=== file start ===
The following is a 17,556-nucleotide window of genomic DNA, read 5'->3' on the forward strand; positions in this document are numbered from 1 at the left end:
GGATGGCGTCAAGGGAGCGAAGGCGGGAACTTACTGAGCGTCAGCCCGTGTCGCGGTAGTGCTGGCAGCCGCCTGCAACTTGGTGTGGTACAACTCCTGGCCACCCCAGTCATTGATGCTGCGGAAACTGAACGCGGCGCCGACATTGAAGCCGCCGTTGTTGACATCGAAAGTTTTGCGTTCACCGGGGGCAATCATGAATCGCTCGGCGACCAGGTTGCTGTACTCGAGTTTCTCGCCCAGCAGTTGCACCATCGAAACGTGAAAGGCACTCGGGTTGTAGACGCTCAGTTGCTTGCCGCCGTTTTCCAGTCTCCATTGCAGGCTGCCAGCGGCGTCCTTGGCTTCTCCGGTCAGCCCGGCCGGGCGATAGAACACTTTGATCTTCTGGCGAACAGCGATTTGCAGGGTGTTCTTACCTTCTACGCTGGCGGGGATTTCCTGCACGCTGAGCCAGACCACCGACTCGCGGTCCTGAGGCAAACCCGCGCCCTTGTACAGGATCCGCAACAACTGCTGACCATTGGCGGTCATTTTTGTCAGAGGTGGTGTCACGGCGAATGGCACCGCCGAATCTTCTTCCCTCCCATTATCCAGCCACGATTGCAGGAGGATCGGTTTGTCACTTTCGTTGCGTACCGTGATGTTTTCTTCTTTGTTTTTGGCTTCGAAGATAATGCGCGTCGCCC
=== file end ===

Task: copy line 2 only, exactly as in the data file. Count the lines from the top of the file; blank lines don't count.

GGATGGCGTCAAGGGAGCGAAGGCGGGAACTTACTGAGCGTCAGCCCGTGTCGCGGTAGTGCTGGCAGCCGCCTGCAACTTGGTGTGGTACAACTCCTGGCCACCCCAGTCATTGATGCTGCGGAAACTGAACGCGGCGCCGACATTGAAGCCGCCGTTGTTGACATCGAAAGTTTTGCGTTCACCGGGGGCAATCATGAATCGCTCGGCGACCAGGTTGCTGTACTCGAGTTTCTCGCCCAGCAGTTGCACCATCGAAACGTGAAAGGCACTCGGGTTGTAGACGCTCAGTTGCTTGCCGCCGTTTTCCAGTCTCCATTGCAGGCTGCCAGCGGCGTCCTTGGCTTCTCCGGTCAGCCCGGCCGGGCGATAGAACACTTTGATCTTCTGGCGAACAGCGATTTGCAGGGTGTTCTTACCTTCTACGCTGGCGGGGATTTCCTGCACGCTGAGCCAGACCACCGACTCGCGGTCCTGAGGCAAACCCGCGCCCTTGTACAGGATCCGCAACAACTGCTGACCATTGGCGGTCATTTTTGTCAGAGGTGGTGTCACGGCGAATGGCACCGCCGAATCTTCTTCCCTCCCATTATCCAGCCACGATTGCAGGAGGATCGGTTTGTCACTTTCGTTGCGTACCGTGATGTTTTCTTCTTTGTTTTTGGCTTCGAAGATAATGCGCGTCGCCC